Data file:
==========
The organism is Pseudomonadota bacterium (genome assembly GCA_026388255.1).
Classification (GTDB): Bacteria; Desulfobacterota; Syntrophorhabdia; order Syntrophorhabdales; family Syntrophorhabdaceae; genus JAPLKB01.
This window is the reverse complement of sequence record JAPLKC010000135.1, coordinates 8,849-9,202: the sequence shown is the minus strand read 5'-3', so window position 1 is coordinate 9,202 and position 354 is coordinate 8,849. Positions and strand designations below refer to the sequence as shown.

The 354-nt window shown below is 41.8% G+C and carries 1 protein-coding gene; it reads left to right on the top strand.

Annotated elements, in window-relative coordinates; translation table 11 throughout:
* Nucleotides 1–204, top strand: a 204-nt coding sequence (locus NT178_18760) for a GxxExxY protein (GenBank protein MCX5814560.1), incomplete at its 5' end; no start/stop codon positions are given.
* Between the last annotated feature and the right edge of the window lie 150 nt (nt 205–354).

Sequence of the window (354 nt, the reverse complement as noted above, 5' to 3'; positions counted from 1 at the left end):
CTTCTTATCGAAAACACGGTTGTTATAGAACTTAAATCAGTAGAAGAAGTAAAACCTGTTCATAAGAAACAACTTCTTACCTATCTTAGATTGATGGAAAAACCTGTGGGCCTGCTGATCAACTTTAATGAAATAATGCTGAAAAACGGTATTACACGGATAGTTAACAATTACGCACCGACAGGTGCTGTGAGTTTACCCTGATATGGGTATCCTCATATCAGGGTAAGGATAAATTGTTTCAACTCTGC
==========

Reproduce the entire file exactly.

The organism is Pseudomonadota bacterium (genome assembly GCA_026388255.1).
Classification (GTDB): Bacteria; Desulfobacterota; Syntrophorhabdia; order Syntrophorhabdales; family Syntrophorhabdaceae; genus JAPLKB01.
This window is the reverse complement of sequence record JAPLKC010000135.1, coordinates 8,849-9,202: the sequence shown is the minus strand read 5'-3', so window position 1 is coordinate 9,202 and position 354 is coordinate 8,849. Positions and strand designations below refer to the sequence as shown.

The 354-nt window shown below is 41.8% G+C and carries 1 protein-coding gene; it reads left to right on the top strand.

Annotated elements, in window-relative coordinates; translation table 11 throughout:
* Nucleotides 1–204, top strand: a 204-nt coding sequence (locus NT178_18760) for a GxxExxY protein (GenBank protein MCX5814560.1), incomplete at its 5' end; no start/stop codon positions are given.
* Between the last annotated feature and the right edge of the window lie 150 nt (nt 205–354).

Sequence of the window (354 nt, the reverse complement as noted above, 5' to 3'; positions counted from 1 at the left end):
CTTCTTATCGAAAACACGGTTGTTATAGAACTTAAATCAGTAGAAGAAGTAAAACCTGTTCATAAGAAACAACTTCTTACCTATCTTAGATTGATGGAAAAACCTGTGGGCCTGCTGATCAACTTTAATGAAATAATGCTGAAAAACGGTATTACACGGATAGTTAACAATTACGCACCGACAGGTGCTGTGAGTTTACCCTGATATGGGTATCCTCATATCAGGGTAAGGATAAATTGTTTCAACTCTGC